What do you call your grandma? by Ashleigh Barton and Martina Heiduczek

cover image

A heart warming celebration of the grandmothers in people's families, a person known by all sorts of names whether they live with the family or another place entirely, loved and esteemed by everyone.

In rhyming stanzas the text outlines a hymn to a grandma, one called Nai Ni who loves to cook sweet things, another Yia Yia whose house is all of music, or Jaja who sings her every step.

Each double page celebrates a grandma from a different culture, so the name is one from another language, underlining the point that a different name means the same no matter what language is used. So Kui, Ba Now, Bibi and MeeMaw all mean grandma somewhere in the world. And each is part of the rhyming sequence in the stanza, encouraging children to predict rhyming words as the story is read.

What each double page does spectacularly well is give reference points to the different cultures where that word is used.  Readers will delight in seeing kids and their grandmas in such diverse settings, and look closely at each of the panoramas taking in the detail. From shadow puppets on the wall, to vistas of white houses on the Mediterranean Sea, winding wool for a rug, sitting beneath an olive tree, donning a kimono while it snows outside, each different culture is evoked through the illustrations. I love the way the children are often pictured interacting with their grandma: winding wool, cooking, playing on a seesaw, driving, reading, writing letters etc. Grandmas are not shown as static, but active and the child connected and responsive.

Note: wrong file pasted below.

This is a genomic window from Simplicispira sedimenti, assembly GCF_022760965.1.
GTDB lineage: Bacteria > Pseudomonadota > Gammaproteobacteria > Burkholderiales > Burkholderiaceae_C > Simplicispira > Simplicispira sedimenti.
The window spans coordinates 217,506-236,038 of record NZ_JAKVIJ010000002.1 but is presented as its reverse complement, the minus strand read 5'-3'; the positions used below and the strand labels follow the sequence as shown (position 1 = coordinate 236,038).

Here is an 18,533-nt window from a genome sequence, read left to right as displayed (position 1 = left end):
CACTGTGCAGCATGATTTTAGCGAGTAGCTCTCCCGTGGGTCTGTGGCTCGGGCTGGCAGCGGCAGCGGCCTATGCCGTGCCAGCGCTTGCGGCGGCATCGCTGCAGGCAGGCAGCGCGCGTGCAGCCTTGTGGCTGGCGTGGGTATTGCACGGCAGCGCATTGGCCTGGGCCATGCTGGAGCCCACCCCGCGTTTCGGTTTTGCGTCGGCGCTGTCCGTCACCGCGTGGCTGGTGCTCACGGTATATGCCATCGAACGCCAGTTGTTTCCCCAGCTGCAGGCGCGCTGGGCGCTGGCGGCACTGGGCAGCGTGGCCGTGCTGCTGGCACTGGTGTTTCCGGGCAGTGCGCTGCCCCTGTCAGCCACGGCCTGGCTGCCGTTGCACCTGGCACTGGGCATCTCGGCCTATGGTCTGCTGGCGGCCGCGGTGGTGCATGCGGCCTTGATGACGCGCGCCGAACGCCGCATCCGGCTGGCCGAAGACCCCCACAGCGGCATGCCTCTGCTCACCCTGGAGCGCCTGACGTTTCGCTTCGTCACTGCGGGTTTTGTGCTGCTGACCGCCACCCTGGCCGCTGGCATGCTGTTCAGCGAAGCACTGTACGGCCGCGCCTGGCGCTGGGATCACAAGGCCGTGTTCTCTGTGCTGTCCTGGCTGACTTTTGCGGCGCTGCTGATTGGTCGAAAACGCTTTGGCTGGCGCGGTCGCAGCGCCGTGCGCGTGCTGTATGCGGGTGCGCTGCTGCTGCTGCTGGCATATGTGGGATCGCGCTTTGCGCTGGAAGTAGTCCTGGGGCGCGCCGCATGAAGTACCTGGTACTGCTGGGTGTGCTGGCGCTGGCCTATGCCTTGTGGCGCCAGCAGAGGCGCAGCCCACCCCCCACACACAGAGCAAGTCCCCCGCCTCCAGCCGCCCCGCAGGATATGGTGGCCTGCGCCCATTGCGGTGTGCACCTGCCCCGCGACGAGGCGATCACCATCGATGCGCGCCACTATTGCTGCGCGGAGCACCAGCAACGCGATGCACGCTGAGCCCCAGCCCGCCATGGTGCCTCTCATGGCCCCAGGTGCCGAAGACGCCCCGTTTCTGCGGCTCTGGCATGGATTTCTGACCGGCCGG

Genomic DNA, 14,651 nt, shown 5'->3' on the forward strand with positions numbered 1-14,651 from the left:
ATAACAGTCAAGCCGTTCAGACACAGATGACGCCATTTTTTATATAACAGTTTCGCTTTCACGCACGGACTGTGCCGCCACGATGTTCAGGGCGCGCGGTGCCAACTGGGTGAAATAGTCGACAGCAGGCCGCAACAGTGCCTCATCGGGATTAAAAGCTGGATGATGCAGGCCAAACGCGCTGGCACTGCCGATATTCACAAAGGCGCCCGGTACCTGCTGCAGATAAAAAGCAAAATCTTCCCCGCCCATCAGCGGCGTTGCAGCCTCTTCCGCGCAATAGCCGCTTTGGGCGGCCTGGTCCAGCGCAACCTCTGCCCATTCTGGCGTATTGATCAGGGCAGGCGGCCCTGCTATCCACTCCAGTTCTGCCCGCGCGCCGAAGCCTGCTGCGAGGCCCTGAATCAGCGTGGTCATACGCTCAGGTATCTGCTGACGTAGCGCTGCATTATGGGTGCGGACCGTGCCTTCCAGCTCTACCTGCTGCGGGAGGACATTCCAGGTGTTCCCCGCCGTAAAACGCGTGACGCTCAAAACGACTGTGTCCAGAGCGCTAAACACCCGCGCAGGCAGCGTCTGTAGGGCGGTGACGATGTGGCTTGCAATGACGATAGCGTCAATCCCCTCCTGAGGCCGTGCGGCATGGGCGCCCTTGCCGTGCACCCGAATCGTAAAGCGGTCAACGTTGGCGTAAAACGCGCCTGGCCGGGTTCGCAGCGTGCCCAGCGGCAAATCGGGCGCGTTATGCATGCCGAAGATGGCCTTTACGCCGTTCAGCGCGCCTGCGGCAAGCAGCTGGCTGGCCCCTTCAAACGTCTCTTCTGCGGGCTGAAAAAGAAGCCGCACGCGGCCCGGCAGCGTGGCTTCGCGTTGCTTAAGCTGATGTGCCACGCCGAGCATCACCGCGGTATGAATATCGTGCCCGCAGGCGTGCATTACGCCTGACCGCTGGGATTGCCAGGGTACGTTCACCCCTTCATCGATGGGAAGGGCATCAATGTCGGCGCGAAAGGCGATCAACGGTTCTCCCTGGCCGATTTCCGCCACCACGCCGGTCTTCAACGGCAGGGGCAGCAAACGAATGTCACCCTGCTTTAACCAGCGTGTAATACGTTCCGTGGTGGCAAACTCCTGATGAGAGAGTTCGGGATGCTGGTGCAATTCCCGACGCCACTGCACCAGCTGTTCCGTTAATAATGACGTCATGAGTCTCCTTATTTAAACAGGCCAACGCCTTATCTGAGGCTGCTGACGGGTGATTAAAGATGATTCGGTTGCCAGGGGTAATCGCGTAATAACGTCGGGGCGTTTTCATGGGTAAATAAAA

And at the end of the book is a page outlining where that particular word is used and by what peoples, very handy!

This is a lovely book, full of interest and variety, reinforcing the diversity that is our world, where a word, no matter how different, means the same in every language - love and family.

Themes: Love, Family, Grandparents, Language, Diversity.

Fran Knight